City buses run between Denver International Airport and downtown for $10 each way, $18 roundtrip, with discounts for senior citizens and students up to the 12th grade. Generally, bus fare around town is $2 per trip, and day passes are $6.
Downtown, you can easily get by with a little stamina, good walking shoes and a free shuttle that runs up and down the 16th Street Mall from the gold-domed state Capitol to Union Station in the hip Lower Downtown neighborhood known as LoDo. (There's also free Wi-Fi along the mall, if you need to look up any of this online.)
Dozens of miles of bike trails lace Denver and run to its suburbs in the foothills and plains. The city is working to have 500 loaner bicycles for visitors at no charge, starting at a few dozen bike stations around downtown, this summer.
PARKS - Denver has more than 200 parks, rivers and trail areas, public golf courses and recreation centers. In July, Sloan Lake northwest of downtown hosts an annual Colorado Dragon Boat Festival: Teams of paddlers from across the nation race to the beat of drums in celebration of a centuries-old Chinese tradition.
STATE CAPITOL - Climb to the gold-covered dome for a 360-degree view of Denver and the Rocky Mountains to the west. Or head outside to the west steps, where a brass cap marks the spot that's exactly one mile above sea level. Reservations are advised.
U.S. MINT - Tours of the U.S. Mint are offered free from 8 a.m. to 2 p.m. weekdays, excluding federal holidays. Reservations are required.
DENVER ART MUSEUM - True, adult general-admission tickets are usually $10 for Colorado residents or $13 for everyone else. But on the first Saturday of every month, they're free. The museum's titanium-paneled addition designed by architect Daniel Libeskind is a work of art itself, jutting across 13th Avenue.
RUBY HILL RAIL YARD - Weather permitting, the Denver Parks and Recreation Department has been erecting rails in Ruby Hill Park for snowboarders and skiers to practice their tricks for free on what was traditionally a neighborhood sled hill.
If you're visiting after baseball season starts in April, get a cheap seat at Coors Field to watch the Colorado Rockies. "Rockpile" tickets in center field are just $4 apiece, unless you're age 12 and younger or age 55 and older, in which case you can get one for $1.
After the game, visit the nearby El Chapultepec jazz club. The seats are weathered, space around the bar gets crowded, and the food is best left for after you're well on the way to a hangover, but entry is free. There is a one-drink-per-set minimum, but once the bar is humming, who's counting? El Chapultepec, 1962 Market St., 303-295-9126.
FOOD AND DRINK:
Carts along the 16th Street Mall offer fare like hot dogs, paninis, burritos and barbecue.
McCormick's Fish House & Bar, 1659 Wazee St., attached to The Oxford Hotel downtown, has a happy hour every day from 4 p.m. to 6 p.m. (and another happy hour later at night) with items like a half-pound cheeseburger and fries for $1.95. Even ahi burgers are less than $5. And here's a special many locals don't know: If there's fresh snow hitting the ground, you can get an Irish coffee for $1.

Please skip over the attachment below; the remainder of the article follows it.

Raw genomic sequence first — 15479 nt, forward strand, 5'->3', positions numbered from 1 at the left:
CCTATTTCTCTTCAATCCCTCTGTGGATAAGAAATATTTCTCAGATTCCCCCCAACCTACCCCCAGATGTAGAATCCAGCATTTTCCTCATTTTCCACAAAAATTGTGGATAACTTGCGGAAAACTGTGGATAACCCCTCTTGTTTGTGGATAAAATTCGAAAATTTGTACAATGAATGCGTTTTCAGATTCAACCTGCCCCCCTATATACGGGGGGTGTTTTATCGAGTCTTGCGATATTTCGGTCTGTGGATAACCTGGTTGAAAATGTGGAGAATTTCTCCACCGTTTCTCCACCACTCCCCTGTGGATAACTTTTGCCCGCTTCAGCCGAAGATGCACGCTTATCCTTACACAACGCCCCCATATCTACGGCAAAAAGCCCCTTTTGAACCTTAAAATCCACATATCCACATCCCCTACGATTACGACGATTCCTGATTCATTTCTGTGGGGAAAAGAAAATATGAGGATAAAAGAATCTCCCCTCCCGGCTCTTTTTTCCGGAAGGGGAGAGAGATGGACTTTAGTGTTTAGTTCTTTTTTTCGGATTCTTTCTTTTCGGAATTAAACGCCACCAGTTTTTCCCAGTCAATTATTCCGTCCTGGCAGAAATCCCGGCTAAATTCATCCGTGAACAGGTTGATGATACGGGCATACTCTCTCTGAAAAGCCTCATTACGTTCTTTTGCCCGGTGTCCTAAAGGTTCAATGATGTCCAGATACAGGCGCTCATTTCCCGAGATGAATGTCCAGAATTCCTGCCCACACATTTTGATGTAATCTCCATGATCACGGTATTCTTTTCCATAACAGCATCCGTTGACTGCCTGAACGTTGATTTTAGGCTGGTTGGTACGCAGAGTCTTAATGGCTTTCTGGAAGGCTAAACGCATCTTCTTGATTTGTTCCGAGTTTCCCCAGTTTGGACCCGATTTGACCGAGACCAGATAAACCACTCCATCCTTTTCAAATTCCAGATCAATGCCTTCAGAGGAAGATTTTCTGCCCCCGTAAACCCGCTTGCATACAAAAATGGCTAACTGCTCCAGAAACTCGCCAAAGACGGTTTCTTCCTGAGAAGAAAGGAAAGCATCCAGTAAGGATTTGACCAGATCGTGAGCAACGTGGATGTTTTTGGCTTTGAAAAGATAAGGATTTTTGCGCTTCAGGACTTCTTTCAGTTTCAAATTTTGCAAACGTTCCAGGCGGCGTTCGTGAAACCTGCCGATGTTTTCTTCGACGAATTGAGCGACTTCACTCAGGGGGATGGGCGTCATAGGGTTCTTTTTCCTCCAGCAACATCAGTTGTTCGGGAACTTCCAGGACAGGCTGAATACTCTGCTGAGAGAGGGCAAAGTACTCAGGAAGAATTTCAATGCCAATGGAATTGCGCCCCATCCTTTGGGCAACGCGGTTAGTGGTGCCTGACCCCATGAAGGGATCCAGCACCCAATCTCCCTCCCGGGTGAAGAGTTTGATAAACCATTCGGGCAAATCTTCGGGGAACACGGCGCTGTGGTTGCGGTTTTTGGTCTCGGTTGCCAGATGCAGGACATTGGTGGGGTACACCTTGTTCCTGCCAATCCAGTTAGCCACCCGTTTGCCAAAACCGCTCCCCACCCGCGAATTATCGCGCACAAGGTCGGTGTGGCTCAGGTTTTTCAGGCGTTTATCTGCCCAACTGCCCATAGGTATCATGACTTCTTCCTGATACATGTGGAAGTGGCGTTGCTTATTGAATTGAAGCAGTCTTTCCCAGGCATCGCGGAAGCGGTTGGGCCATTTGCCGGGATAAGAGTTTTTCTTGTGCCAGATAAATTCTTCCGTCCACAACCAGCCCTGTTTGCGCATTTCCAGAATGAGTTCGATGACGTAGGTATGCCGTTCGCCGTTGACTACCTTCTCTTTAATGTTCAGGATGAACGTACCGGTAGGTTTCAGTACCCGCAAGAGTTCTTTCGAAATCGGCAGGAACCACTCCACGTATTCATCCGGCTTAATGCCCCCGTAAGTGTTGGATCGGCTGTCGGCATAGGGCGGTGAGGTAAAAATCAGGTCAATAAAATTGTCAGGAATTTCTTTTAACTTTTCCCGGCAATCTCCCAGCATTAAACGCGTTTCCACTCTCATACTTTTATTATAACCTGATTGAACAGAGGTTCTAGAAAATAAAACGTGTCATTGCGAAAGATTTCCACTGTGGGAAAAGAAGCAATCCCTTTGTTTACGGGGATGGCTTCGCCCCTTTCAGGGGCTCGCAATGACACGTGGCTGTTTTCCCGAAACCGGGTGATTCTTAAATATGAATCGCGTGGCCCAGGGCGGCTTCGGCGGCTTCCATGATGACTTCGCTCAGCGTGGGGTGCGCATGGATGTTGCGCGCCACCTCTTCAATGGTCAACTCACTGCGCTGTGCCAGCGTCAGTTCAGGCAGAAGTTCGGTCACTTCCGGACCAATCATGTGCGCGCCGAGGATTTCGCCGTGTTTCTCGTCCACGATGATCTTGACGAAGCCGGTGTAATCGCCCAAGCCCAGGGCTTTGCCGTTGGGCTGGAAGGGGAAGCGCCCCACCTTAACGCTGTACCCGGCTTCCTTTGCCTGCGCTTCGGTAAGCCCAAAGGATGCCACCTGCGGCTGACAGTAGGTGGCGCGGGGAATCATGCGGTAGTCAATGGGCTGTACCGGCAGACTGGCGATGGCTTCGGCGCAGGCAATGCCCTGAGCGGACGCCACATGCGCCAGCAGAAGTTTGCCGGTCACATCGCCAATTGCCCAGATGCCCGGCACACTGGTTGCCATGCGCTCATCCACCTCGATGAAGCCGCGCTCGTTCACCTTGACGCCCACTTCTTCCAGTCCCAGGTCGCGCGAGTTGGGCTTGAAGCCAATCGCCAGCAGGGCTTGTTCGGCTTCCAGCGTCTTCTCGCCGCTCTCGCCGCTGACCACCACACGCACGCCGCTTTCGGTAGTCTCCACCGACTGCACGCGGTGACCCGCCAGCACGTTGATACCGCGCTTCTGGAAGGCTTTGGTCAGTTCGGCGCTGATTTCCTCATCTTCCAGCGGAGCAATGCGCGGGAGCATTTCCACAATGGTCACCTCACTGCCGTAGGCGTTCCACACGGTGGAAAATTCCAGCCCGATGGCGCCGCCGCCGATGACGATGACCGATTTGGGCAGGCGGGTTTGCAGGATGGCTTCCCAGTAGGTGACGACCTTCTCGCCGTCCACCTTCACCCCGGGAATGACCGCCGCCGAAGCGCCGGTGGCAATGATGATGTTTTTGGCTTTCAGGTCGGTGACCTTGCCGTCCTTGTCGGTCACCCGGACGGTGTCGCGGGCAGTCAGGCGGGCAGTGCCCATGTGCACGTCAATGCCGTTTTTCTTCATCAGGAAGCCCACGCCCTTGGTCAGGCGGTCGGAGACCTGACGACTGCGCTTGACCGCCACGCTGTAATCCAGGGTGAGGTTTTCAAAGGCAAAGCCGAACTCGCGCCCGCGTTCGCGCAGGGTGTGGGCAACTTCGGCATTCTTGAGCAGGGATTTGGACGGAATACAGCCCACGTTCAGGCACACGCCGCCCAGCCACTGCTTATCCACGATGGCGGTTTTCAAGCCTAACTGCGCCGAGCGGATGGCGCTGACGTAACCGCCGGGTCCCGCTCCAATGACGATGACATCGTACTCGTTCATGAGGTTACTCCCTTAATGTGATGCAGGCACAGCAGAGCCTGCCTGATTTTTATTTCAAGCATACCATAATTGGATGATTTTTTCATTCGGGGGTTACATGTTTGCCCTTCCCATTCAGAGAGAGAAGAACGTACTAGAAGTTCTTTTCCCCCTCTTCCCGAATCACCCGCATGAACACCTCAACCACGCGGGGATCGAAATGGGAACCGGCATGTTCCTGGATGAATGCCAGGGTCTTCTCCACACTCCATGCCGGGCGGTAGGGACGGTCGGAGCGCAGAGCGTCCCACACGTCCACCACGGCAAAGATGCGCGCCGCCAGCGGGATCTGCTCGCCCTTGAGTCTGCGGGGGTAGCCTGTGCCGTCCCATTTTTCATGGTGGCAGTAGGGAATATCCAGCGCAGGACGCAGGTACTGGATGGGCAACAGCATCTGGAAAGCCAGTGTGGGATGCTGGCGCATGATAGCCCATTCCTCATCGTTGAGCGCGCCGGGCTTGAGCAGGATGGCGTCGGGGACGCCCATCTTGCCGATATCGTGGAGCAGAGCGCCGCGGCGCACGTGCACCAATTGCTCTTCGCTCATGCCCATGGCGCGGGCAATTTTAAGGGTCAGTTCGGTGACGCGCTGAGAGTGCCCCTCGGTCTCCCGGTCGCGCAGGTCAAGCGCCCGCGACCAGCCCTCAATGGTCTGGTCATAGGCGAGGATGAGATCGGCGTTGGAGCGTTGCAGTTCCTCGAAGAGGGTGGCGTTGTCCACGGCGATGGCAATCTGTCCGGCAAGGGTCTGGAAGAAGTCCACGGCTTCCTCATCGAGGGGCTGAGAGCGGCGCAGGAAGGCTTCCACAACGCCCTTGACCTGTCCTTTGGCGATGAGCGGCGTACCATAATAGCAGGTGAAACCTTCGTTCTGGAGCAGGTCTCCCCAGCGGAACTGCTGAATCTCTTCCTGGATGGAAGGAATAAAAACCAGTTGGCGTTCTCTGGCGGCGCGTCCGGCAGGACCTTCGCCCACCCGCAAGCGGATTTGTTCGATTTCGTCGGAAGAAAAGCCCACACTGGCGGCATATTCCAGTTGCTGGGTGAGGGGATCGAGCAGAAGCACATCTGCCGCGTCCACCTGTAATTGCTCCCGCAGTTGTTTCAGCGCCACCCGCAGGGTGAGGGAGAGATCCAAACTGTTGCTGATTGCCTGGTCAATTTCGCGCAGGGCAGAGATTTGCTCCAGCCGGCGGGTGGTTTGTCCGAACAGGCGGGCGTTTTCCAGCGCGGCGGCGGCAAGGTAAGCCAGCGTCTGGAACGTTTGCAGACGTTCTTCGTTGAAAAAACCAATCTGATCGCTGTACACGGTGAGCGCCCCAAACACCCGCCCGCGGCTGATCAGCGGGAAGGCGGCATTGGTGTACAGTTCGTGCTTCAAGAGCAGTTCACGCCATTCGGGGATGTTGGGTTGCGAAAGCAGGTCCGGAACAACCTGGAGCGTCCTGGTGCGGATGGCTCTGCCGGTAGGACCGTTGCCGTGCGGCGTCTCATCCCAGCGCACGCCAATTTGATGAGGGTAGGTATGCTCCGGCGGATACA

The Walnut Room, 3131 Walnut St., offers Pabst Blue Ribbon for 50 cents after 9 p.m. Wednesdays.
During Denver Restaurant Week, Feb. 21-27, you can find meals for two at fine-dining spots like Mizuna, Vesta Dipping Grill and Elway's for $52.80, a nod to the city's elevation at 5,280 feet above sea level. Tax and gratuity are extra. This year, nearly 200 restaurants are participating.
WHERE TO STAY:
Generally, rooms are cheaper farther from the downtown core. But avoid the hostels. Splurge on a hotel.
If you happen to be in town in the weeks before Christmas, December can be slow for convention business, so several Denver hotels in recent years have signed on to offer rates of $52.80 during the early winter holidays. This is your cue to call The Oxford Hotel, a historic, luxury hotel in the heart of downtown where rooms can regularly go for four times as much. You'll have to ask for the special price specifically, not just for the hotel's best offer.
Red Rocks Park in the foothills west of Denver is dominated by slabs of sandstone jutting into the air. Red Rocks Amphitheatre, built with the help of the Civilian Conservation Corps and the Works Progress Administration, is one of the best places to see a concert under the stars. Almost every year there is a free Easter sunrise service,
Self-guided visits to Dinosaur Ridge in Morrison and the fossils embedded there are free. Dinosaur tracks and dinosaurs like the stegosaurus have been found in the Dino Ridge area.
Try a free tour of the MillerCoors brewery in nearby Golden. No tours on Tuesdays, Wednesdays or major holidays though, 866-812-2337.
Celestial Seasonings in Boulder also offers free tours for tea fans.
If you thought the architecture of the Denver Art Museum was unusual, check out the precise lines of the Air Force Academy's Cadet Chapel north of Colorado Springs.
Pikes Peak, whose summit overlooking Colorado Springs tops 14,000 feet, inspired the lyrics for "America the Beautiful." An 8.9-mile cog railway takes visitors to the top; the round trip takes about three hours.
Garden of the Gods Park in Colorado Springs is free. The unusually thin, tall red rock formations will draw you in for a closer look.
Itching to ski somewhere other than Ruby Hill? Hit the grocery store first. Single-day lift tickets can cost up to $97 depending on the resort, but you can often get them much cheaper at King Soopers or Safeway grocery stores in the Denver area. While you're there, pick up food so you don't have to buy from the resort cafeteria. Some sporting goods shops also sell discounted lift tickets, so check when you're picking out rental gear.